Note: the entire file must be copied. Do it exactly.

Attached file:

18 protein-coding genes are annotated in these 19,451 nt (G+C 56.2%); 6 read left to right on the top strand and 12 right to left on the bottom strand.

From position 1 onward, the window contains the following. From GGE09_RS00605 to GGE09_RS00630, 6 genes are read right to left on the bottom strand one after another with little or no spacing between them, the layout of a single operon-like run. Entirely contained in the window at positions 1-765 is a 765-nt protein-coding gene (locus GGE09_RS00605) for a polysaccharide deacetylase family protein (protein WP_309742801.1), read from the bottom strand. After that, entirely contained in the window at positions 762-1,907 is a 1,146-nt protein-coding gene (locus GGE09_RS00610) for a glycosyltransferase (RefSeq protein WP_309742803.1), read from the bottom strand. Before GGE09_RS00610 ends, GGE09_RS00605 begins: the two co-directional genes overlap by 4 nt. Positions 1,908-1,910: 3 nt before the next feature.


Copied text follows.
18 protein-coding genes are annotated in these 19,451 nt (G+C 56.2%); 6 read left to right on the top strand and 12 right to left on the bottom strand.

From position 1 onward, the window contains the following. From GGE09_RS00605 to GGE09_RS00630, 6 genes are read right to left on the bottom strand one after another with little or no spacing between them, the layout of a single operon-like run. Entirely contained in the window at positions 1-765 is a 765-nt protein-coding gene (locus GGE09_RS00605) for a polysaccharide deacetylase family protein (protein WP_309742801.1), read from the bottom strand. After that, entirely contained in the window at positions 762-1,907 is a 1,146-nt protein-coding gene (locus GGE09_RS00610) for a glycosyltransferase (RefSeq protein WP_309742803.1), read from the bottom strand. Before GGE09_RS00610 ends, GGE09_RS00605 begins: the two co-directional genes overlap by 4 nt. Positions 1,908-1,910: 3 nt before the next feature.